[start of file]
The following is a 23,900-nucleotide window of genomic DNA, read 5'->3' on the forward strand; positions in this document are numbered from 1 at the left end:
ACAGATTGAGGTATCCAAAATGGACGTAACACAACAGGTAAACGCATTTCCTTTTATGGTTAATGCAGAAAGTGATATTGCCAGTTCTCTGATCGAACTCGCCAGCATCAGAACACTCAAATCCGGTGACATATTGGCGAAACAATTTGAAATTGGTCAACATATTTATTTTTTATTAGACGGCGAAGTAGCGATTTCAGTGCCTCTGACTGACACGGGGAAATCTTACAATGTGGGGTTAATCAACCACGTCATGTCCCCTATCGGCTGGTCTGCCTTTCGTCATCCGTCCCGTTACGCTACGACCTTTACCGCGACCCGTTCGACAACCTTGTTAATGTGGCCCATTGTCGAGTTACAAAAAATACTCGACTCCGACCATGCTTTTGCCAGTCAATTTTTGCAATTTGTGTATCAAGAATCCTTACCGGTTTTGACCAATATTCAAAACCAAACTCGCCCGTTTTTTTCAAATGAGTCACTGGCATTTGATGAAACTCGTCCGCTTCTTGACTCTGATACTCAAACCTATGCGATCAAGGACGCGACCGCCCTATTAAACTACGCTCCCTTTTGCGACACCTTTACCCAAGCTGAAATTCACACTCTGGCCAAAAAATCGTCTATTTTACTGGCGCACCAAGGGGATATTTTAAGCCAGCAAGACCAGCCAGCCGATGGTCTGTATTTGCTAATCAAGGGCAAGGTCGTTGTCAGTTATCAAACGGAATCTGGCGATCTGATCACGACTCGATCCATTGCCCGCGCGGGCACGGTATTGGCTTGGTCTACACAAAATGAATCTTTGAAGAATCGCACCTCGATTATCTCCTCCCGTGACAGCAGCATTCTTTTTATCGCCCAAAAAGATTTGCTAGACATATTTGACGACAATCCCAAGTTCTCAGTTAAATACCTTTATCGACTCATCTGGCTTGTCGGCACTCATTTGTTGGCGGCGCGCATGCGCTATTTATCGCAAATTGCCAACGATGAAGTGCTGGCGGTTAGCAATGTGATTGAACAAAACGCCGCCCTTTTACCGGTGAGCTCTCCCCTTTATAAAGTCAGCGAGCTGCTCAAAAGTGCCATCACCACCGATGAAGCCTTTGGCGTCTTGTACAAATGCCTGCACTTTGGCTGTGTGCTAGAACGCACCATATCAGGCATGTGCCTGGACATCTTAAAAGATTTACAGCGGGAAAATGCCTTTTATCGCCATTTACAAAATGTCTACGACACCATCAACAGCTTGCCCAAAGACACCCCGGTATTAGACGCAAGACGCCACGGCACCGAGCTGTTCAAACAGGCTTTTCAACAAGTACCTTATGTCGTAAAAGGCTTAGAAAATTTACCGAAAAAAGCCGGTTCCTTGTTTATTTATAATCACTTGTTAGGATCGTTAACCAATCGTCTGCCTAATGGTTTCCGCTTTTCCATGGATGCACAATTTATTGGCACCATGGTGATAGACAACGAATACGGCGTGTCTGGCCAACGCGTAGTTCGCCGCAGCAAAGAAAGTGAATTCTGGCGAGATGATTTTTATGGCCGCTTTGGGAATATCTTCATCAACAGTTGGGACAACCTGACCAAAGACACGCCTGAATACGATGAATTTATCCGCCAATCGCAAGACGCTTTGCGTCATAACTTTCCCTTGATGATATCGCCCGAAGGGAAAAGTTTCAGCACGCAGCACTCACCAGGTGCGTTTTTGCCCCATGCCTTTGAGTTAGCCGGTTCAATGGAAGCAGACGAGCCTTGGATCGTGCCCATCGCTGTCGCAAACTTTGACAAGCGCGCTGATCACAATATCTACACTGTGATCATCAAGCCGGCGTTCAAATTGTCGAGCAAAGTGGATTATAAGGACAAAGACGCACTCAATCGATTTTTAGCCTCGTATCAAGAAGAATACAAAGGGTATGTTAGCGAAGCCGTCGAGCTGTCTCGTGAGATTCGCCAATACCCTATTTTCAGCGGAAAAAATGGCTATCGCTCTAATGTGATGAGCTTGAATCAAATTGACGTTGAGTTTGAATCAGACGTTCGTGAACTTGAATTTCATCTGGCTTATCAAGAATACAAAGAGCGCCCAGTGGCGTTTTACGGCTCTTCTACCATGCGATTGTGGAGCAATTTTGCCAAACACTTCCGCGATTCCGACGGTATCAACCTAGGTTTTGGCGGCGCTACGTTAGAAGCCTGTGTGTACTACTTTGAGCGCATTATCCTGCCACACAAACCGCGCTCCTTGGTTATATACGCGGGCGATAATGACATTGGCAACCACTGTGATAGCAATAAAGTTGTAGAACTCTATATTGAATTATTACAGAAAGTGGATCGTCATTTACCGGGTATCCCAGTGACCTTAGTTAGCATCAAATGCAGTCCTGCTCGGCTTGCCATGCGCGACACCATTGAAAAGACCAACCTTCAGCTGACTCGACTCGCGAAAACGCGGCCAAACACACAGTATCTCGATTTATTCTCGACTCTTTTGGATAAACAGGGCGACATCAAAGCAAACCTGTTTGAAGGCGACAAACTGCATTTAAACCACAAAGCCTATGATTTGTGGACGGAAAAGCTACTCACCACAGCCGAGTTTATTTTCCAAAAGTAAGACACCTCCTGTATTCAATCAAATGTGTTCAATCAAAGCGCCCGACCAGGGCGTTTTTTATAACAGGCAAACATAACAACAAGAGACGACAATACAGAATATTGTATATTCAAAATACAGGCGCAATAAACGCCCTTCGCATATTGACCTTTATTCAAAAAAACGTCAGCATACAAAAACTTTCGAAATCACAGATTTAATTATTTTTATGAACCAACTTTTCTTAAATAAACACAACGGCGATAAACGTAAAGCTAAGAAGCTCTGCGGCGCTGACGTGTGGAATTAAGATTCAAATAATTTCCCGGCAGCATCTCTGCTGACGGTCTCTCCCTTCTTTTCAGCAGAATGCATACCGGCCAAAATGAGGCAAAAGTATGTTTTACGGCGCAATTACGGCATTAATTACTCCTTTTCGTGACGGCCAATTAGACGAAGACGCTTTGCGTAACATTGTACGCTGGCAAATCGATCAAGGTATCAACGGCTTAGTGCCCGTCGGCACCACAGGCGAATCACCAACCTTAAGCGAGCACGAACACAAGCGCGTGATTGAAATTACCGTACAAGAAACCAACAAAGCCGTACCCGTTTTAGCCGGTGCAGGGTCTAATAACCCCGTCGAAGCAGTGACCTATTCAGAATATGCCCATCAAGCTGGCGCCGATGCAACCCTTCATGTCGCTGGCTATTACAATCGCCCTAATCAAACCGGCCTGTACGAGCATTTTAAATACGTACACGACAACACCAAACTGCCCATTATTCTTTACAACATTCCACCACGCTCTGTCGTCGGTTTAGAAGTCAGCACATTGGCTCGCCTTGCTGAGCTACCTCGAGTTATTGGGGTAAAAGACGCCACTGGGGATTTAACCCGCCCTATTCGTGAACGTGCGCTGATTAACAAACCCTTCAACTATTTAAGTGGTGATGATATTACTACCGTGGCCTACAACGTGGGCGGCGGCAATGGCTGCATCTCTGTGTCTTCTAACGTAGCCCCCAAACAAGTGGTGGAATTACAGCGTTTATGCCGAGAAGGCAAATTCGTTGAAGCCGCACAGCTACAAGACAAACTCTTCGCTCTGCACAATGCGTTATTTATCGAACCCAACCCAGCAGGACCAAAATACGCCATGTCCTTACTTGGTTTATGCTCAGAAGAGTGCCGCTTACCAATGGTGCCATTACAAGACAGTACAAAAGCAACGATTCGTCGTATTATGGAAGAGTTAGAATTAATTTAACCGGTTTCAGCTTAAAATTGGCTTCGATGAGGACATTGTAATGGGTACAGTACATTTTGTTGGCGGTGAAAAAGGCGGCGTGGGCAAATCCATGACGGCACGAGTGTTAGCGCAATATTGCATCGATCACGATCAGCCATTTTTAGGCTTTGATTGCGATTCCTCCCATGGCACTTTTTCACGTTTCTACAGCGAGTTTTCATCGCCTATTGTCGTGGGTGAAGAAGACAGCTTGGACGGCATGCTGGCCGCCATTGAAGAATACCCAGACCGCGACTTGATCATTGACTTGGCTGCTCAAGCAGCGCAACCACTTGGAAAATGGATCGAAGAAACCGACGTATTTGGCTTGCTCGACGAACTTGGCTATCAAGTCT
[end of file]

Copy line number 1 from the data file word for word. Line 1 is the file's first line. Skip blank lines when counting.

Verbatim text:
The following is a 23,900-nucleotide window of genomic DNA, read 5'->3' on the forward strand; positions in this document are numbered from 1 at the left end: